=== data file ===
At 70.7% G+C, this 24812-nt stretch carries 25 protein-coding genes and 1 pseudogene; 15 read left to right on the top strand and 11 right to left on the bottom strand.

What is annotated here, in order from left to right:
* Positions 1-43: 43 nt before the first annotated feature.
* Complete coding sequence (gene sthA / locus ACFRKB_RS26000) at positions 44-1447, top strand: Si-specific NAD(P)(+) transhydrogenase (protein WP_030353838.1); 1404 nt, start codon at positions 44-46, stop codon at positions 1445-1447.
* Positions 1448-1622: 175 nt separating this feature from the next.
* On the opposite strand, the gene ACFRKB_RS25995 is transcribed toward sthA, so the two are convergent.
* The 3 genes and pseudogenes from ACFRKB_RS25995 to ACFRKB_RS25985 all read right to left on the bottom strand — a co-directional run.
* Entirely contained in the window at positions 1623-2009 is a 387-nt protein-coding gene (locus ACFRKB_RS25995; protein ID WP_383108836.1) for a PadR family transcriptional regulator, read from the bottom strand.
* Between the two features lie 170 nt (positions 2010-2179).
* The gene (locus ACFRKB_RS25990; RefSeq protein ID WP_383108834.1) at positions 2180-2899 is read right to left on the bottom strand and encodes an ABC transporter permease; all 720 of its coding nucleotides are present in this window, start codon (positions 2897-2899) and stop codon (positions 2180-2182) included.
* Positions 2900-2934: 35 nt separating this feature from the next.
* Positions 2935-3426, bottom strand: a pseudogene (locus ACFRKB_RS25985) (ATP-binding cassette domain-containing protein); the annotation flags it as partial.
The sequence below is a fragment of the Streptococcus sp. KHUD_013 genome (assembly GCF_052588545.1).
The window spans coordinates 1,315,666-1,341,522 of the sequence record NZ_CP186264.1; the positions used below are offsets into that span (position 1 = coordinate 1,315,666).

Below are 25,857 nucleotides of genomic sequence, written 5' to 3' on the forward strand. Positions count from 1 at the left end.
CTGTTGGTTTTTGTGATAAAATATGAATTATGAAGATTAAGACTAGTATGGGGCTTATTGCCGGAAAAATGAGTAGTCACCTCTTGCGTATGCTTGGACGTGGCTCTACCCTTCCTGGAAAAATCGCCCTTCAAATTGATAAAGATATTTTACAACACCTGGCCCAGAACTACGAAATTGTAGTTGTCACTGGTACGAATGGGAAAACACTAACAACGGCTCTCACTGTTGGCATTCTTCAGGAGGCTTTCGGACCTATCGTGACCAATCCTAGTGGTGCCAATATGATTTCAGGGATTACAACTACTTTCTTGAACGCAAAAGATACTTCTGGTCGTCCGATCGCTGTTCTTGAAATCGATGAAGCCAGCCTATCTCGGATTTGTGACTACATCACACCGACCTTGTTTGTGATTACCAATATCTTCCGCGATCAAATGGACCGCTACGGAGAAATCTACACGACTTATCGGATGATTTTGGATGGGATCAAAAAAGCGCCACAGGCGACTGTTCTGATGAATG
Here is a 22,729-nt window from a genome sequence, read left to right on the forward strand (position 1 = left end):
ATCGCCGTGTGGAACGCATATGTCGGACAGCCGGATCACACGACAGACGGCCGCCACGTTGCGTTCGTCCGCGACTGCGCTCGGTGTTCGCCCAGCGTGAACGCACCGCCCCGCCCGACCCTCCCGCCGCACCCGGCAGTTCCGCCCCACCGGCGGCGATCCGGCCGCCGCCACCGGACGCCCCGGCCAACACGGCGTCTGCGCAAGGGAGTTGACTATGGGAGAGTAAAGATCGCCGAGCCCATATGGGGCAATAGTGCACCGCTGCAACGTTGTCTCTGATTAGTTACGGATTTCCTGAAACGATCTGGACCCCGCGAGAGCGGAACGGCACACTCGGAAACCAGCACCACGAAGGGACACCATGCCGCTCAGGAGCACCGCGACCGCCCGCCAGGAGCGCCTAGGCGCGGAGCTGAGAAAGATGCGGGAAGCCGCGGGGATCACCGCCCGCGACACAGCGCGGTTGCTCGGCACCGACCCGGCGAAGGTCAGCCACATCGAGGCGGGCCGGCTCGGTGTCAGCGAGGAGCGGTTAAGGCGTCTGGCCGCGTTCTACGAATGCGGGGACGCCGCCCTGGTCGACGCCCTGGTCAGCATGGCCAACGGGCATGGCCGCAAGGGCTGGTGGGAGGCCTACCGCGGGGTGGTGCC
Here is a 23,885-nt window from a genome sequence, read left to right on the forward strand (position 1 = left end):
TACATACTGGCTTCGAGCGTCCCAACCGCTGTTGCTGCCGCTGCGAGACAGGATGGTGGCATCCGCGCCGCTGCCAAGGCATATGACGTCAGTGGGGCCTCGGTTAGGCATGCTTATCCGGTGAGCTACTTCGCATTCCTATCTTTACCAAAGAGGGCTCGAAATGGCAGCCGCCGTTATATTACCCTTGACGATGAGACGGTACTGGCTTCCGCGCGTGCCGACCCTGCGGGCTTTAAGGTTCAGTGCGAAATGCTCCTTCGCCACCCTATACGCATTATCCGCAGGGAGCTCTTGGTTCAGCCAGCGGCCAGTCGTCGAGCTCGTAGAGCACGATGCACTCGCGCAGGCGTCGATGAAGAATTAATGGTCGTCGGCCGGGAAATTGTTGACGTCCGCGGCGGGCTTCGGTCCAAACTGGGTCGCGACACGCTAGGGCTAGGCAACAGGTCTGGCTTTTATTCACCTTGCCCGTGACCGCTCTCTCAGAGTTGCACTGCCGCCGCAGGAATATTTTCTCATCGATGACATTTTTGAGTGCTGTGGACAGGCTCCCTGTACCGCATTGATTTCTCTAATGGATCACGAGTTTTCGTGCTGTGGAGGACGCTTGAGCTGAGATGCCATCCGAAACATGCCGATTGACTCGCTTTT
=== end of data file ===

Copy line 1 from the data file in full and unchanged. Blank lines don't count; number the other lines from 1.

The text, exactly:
At 70.7% G+C, this 24812-nt stretch carries 25 protein-coding genes and 1 pseudogene; 15 read left to right on the top strand and 11 right to left on the bottom strand.